Health Discoveries in General Health News

Combined traffic and indoor pollutants may trigger asthma

December 28, 2009
Environmental health scientists report that children exposed to high levels of both traffic-related and indoor pollutants are six times more likely to experience "persistent wheezing," an early indication of asthma.

The University of Cincinnati College of Medicine research team studied young children believed to be at high risk for allergies later in life and found that 36 percent of those exposed to both traffic pollution and indoor endotoxin were wheezing at age 3. Those exposed to low levels of the pollutants, or high levels of traffic pollution alone, were less likely to experience persistent wheezing.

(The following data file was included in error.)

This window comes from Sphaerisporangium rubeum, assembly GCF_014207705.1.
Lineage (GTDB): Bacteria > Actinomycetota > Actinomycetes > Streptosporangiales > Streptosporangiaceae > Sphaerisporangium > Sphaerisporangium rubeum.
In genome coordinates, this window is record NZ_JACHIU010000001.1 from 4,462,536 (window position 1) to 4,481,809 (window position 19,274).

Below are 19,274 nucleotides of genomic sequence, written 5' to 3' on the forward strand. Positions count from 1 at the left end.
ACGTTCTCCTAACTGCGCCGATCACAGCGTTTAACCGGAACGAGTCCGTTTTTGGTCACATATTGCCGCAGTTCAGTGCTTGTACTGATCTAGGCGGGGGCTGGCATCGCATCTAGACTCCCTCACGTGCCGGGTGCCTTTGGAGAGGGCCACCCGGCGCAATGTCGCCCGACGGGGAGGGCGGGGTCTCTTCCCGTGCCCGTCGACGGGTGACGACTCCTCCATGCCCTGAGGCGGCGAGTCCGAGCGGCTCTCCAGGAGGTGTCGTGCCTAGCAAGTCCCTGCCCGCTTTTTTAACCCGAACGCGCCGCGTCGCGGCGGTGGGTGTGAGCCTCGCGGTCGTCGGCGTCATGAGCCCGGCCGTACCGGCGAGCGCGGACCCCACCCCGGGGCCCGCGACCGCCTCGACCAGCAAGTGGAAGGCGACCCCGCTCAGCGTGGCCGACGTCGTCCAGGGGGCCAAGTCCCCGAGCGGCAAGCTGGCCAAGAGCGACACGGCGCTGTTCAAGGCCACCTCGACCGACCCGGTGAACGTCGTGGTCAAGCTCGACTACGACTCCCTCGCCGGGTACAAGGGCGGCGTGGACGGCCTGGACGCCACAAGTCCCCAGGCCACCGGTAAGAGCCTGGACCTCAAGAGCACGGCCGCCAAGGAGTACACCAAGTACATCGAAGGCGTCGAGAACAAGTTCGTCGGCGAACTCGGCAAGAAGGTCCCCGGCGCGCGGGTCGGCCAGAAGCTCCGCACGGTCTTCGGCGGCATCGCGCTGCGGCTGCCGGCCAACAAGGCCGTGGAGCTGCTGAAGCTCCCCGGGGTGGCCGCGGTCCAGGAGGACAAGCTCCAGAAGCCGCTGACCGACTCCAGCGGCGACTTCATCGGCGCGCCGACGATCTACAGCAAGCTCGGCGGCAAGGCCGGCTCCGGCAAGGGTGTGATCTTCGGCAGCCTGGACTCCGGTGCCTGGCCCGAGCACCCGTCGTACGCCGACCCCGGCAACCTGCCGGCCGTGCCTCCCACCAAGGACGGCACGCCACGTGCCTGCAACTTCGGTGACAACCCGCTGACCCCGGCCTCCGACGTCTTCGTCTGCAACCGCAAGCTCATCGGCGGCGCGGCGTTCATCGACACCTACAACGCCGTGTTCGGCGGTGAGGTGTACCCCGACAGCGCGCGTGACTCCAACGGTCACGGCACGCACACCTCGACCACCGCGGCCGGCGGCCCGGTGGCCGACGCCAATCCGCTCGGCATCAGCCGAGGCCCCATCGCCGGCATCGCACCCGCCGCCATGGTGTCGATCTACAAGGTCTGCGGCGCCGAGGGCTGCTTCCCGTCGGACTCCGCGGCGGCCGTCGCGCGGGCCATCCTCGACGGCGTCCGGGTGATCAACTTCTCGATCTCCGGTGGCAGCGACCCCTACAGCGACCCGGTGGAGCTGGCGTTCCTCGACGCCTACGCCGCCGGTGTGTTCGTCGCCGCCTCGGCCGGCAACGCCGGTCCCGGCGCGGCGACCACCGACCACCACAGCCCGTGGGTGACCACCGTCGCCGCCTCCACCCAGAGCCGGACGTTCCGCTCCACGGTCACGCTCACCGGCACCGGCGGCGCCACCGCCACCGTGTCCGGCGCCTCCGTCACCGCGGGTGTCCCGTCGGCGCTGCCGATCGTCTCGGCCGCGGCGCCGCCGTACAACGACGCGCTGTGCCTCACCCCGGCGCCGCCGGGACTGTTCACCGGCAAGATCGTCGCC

The study findings were published in a December issue of the American Journal of Repiratory and Critical Care Medicine. It is believed to be the first study to look at the combined effects of traffic-related and indoor pollutants as an indication of later asthma development.

At North Shore University Hospital in Manhasset, New York, researchers are studying the drug tiotropium, a solution administered through an inhaler, to gauge its effectiveness in controlling asthma symptoms as it is used along with patients' usual asthma medications. The clinical trial is conducted through the Feinstein Institute for Medical Research, the research arm of the North Shore-LIJ Health System.ADNFCR-2730-ID-19531116-ADNFCR
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